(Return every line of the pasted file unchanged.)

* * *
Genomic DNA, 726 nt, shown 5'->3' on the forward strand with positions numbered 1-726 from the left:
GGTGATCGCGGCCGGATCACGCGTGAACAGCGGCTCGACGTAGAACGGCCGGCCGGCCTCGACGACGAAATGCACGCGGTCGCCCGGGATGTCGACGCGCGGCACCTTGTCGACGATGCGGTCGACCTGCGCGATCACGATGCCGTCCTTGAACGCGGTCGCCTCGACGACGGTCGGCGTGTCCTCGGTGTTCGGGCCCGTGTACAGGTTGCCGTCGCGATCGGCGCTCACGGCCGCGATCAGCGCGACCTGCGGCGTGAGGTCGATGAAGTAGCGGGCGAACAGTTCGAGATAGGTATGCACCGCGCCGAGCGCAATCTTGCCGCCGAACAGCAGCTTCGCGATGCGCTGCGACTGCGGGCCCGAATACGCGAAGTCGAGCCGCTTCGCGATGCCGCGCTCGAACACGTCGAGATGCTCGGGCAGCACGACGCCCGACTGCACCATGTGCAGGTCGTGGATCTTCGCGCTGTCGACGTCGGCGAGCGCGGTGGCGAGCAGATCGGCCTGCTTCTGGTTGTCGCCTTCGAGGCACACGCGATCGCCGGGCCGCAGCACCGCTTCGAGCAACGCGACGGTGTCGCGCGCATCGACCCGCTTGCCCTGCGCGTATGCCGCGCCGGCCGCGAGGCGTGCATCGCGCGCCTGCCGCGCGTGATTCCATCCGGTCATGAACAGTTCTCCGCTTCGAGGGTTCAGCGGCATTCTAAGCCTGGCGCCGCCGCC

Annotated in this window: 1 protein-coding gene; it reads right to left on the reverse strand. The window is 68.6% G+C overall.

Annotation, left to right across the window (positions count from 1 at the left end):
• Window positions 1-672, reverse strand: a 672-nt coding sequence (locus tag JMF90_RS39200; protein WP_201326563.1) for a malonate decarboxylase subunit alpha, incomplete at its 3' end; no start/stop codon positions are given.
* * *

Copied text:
Genomic DNA, 726 nt, shown 5'->3' on the forward strand with positions numbered 1-726 from the left:
GGTGATCGCGGCCGGATCACGCGTGAACAGCGGCTCGACGTAGAACGGCCGGCCGGCCTCGACGACGAAATGCACGCGGTCGCCCGGGATGTCGACGCGCGGCACCTTGTCGACGATGCGGTCGACCTGCGCGATCACGATGCCGTCCTTGAACGCGGTCGCCTCGACGACGGTCGGCGTGTCCTCGGTGTTCGGGCCCGTGTACAGGTTGCCGTCGCGATCGGCGCTCACGGCCGCGATCAGCGCGACCTGCGGCGTGAGGTCGATGAAGTAGCGGGCGAACAGTTCGAGATAGGTATGCACCGCGCCGAGCGCAATCTTGCCGCCGAACAGCAGCTTCGCGATGCGCTGCGACTGCGGGCCCGAATACGCGAAGTCGAGCCGCTTCGCGATGCCGCGCTCGAACACGTCGAGATGCTCGGGCAGCACGACGCCCGACTGCACCATGTGCAGGTCGTGGATCTTCGCGCTGTCGACGTCGGCGAGCGCGGTGGCGAGCAGATCGGCCTGCTTCTGGTTGTCGCCTTCGAGGCACACGCGATCGCCGGGCCGCAGCACCGCTTCGAGCAACGCGACGGTGTCGCGCGCATCGACCCGCTTGCCCTGCGCGTATGCCGCGCCGGCCGCGAGGCGTGCATCGCGCGCCTGCCGCGCGTGATTCCATCCGGTCATGAACAGTTCTCCGCTTCGAGGGTTCAGCGGCATTCTAAGCCTGGCGCCGCCGCC

Annotated in this window: 1 protein-coding gene; it reads right to left on the reverse strand. The window is 68.6% G+C overall.

Annotation, left to right across the window (positions count from 1 at the left end):
• Window positions 1-672, reverse strand: a 672-nt coding sequence (locus tag JMF90_RS39200; protein WP_201326563.1) for a malonate decarboxylase subunit alpha, incomplete at its 3' end; no start/stop codon positions are given.